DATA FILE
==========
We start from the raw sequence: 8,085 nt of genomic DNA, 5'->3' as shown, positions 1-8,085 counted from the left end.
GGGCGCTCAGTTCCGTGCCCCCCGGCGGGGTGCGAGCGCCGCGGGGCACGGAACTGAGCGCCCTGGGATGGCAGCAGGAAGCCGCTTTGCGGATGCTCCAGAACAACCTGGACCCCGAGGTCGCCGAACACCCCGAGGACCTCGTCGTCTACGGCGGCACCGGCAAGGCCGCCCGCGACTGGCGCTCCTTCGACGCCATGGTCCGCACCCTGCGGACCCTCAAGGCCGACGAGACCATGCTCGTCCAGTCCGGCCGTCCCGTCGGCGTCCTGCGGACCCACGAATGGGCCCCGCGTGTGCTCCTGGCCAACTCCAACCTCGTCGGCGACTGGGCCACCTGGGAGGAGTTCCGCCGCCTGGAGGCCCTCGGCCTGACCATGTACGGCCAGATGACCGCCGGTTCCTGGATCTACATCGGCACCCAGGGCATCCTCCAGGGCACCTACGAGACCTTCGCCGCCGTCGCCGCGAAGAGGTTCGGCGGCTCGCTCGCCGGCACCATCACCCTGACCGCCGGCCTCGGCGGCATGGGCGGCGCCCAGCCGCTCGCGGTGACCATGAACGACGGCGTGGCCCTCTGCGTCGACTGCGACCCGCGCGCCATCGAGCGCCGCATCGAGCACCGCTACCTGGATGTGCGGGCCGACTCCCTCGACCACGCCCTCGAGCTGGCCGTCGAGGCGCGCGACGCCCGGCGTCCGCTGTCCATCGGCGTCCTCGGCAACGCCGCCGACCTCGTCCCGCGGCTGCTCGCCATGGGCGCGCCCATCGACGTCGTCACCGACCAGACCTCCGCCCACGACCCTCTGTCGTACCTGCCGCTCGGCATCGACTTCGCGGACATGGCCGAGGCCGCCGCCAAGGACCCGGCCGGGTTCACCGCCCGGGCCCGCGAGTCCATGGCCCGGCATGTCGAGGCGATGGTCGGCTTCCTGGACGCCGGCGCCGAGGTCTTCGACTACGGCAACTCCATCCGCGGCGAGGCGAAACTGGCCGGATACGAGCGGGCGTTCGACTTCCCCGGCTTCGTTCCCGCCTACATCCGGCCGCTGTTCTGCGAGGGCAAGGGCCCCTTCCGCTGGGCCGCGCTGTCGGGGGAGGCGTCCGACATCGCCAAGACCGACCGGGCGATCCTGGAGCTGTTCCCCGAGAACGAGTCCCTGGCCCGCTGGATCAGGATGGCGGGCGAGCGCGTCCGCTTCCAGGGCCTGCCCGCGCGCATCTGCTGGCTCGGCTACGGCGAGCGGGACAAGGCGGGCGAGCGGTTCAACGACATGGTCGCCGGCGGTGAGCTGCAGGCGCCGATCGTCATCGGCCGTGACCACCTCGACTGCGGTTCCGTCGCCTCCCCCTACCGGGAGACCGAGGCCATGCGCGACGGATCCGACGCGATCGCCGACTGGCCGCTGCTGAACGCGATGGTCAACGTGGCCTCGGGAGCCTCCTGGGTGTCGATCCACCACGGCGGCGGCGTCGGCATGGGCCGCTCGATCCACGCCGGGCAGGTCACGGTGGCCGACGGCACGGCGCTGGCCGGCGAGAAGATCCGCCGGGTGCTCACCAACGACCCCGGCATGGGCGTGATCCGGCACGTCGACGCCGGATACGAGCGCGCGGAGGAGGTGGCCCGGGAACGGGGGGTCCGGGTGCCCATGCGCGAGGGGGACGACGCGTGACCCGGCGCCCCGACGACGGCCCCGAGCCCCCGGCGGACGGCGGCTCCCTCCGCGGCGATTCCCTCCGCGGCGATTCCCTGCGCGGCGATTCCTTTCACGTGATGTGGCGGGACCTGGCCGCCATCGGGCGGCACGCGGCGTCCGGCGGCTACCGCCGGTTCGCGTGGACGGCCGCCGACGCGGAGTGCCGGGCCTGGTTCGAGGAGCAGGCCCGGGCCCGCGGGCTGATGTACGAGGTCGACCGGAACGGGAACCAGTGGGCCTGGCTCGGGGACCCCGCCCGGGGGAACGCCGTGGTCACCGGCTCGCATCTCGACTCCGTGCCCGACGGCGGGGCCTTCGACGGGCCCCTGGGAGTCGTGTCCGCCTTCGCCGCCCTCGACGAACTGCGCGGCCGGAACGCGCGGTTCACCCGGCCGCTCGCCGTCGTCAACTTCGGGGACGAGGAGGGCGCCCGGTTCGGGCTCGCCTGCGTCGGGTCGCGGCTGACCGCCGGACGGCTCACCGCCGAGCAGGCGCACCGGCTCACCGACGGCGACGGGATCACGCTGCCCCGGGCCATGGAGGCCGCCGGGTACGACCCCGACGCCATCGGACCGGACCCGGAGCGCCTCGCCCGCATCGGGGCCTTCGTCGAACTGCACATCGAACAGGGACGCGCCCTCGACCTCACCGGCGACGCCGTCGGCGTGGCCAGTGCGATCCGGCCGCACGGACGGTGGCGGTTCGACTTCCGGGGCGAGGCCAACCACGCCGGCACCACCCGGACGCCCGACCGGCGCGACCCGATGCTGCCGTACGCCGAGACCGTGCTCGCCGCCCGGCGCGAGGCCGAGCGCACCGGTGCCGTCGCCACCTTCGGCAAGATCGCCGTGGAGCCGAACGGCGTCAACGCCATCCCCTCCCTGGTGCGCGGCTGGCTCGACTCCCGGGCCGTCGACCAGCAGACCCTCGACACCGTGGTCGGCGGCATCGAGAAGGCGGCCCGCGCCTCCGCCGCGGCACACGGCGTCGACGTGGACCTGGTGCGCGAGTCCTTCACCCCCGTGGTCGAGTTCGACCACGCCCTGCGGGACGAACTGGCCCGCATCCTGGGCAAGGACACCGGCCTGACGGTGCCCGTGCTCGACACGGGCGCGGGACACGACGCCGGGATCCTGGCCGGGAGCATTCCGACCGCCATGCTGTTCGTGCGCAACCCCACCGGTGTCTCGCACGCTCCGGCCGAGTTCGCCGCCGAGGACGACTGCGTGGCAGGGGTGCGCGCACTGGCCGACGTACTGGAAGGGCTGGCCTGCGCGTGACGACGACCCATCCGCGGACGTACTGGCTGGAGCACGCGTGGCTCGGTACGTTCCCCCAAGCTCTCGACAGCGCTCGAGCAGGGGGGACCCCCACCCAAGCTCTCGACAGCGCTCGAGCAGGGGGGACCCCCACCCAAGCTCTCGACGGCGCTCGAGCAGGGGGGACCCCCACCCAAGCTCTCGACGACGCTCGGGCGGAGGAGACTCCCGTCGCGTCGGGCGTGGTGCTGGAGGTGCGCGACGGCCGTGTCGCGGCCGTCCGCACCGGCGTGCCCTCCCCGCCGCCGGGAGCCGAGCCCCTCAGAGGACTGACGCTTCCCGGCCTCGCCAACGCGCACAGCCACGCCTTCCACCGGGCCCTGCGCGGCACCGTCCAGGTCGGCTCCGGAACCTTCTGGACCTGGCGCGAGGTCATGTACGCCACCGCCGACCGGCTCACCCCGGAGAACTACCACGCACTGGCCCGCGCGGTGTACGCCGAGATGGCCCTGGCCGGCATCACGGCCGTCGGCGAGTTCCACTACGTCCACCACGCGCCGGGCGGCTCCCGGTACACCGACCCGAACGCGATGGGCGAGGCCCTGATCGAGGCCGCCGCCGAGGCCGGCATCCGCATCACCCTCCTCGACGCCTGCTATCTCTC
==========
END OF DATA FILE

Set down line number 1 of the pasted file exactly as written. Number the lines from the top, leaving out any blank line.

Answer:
We start from the raw sequence: 8,085 nt of genomic DNA, 5'->3' as shown, positions 1-8,085 counted from the left end.